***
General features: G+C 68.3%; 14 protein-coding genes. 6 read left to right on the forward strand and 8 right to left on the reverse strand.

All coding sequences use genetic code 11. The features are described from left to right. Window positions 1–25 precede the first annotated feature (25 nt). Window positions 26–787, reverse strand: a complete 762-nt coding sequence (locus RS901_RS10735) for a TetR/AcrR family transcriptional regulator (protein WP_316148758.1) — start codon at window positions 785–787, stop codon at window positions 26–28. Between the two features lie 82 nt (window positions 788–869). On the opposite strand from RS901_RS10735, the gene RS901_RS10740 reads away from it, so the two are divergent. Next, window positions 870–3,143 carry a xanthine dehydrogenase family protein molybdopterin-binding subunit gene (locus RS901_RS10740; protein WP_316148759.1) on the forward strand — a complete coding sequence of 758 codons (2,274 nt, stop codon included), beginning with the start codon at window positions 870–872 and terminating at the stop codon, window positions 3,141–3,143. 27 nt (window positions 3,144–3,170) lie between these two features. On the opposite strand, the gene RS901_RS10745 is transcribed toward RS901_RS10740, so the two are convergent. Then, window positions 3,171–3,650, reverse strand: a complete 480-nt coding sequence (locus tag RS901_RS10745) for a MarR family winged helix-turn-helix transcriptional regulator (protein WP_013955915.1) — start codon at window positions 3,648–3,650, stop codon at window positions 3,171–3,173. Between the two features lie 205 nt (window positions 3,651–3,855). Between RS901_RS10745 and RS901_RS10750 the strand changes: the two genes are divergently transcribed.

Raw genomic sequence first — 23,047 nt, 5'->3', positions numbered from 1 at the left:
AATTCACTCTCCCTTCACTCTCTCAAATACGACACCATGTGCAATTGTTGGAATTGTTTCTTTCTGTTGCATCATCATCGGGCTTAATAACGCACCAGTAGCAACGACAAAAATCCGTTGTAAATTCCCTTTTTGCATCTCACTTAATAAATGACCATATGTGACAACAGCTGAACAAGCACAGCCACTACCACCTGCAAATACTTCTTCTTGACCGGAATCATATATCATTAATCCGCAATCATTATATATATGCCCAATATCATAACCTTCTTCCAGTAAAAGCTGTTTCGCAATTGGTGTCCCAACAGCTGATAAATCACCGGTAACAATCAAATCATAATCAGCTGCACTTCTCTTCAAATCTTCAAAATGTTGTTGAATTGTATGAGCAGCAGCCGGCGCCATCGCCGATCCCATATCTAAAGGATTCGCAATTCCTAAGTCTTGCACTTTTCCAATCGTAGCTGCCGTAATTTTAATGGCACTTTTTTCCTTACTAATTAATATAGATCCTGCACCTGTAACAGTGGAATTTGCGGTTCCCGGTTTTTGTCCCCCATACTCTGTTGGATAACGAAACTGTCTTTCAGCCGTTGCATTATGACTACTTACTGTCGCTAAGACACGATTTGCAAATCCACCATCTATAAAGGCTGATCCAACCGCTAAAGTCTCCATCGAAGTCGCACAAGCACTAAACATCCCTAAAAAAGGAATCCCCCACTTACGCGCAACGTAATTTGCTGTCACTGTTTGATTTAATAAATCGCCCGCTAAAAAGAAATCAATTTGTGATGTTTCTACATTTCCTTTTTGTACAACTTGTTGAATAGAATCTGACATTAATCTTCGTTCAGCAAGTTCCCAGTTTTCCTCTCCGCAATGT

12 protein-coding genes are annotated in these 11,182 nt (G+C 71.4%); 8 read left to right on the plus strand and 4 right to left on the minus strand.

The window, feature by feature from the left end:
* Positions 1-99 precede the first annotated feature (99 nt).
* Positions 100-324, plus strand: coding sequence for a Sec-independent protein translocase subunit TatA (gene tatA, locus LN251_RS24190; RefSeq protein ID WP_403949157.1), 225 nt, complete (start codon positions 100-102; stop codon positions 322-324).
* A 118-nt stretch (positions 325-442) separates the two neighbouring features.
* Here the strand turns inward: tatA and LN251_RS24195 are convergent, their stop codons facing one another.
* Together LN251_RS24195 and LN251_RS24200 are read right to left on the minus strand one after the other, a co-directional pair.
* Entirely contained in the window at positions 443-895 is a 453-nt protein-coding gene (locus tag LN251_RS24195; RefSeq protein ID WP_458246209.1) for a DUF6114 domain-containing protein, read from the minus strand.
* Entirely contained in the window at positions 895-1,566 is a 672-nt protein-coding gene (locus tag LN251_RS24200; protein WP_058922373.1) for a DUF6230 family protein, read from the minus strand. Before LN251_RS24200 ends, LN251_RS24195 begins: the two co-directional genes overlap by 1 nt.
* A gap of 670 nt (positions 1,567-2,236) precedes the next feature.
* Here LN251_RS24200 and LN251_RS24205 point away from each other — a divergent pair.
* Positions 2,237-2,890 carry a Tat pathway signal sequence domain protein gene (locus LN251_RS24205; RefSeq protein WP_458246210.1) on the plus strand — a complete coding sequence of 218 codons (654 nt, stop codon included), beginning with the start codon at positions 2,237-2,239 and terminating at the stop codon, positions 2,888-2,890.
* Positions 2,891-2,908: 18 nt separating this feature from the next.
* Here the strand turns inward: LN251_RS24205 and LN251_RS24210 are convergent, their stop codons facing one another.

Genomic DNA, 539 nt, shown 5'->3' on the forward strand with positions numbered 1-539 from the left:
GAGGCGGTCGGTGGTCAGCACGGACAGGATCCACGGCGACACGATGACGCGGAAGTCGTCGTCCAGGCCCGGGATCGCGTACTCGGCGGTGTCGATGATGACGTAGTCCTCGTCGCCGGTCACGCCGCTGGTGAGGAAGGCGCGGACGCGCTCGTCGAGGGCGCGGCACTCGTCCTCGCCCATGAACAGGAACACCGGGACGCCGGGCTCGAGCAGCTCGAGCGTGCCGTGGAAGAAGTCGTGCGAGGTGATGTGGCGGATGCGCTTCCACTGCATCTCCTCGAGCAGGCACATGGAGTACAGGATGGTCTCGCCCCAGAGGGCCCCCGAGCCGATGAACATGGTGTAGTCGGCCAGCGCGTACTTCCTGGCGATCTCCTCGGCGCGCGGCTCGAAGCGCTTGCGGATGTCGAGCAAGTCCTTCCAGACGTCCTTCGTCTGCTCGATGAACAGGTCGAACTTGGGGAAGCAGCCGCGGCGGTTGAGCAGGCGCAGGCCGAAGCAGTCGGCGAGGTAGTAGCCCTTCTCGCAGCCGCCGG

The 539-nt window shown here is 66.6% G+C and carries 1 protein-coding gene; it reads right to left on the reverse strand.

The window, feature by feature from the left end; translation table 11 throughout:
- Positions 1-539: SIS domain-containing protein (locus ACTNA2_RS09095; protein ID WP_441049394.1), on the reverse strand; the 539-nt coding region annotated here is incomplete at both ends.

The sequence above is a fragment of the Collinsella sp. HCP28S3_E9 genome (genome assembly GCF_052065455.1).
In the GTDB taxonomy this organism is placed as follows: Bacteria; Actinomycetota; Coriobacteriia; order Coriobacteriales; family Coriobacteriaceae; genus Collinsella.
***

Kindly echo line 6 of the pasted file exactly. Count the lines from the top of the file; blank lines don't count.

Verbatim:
The window, feature by feature from the left end: